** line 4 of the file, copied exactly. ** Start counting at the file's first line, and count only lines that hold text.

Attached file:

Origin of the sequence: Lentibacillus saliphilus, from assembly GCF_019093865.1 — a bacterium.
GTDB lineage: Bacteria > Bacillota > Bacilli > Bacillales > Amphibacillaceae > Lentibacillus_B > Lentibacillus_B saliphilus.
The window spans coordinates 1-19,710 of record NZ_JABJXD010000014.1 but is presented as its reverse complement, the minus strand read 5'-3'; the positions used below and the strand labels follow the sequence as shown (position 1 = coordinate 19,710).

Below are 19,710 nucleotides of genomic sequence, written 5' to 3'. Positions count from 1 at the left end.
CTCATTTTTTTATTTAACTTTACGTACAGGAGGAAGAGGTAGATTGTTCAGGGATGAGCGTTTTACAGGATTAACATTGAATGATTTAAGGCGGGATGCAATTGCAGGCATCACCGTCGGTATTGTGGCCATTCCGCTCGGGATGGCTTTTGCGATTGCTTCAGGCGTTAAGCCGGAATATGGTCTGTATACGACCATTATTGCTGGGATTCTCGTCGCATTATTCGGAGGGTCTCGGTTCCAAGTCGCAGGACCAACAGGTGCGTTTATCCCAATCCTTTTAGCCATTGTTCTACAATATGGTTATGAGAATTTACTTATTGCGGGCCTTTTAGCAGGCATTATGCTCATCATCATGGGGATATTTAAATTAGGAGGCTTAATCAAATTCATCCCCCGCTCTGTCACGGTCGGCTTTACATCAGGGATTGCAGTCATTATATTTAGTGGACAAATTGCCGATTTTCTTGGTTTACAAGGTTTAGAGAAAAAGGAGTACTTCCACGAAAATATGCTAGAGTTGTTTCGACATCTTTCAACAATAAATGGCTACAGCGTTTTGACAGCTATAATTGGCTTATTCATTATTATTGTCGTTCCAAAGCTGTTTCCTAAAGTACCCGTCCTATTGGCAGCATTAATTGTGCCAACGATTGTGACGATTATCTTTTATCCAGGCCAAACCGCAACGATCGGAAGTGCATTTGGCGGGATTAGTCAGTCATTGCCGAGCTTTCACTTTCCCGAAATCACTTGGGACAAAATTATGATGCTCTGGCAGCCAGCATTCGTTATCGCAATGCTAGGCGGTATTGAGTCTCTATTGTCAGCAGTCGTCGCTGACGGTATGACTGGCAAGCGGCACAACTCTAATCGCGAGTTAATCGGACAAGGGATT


Below are 19,710 nucleotides of genomic sequence, written 5' to 3'. Positions count from 1 at the left end.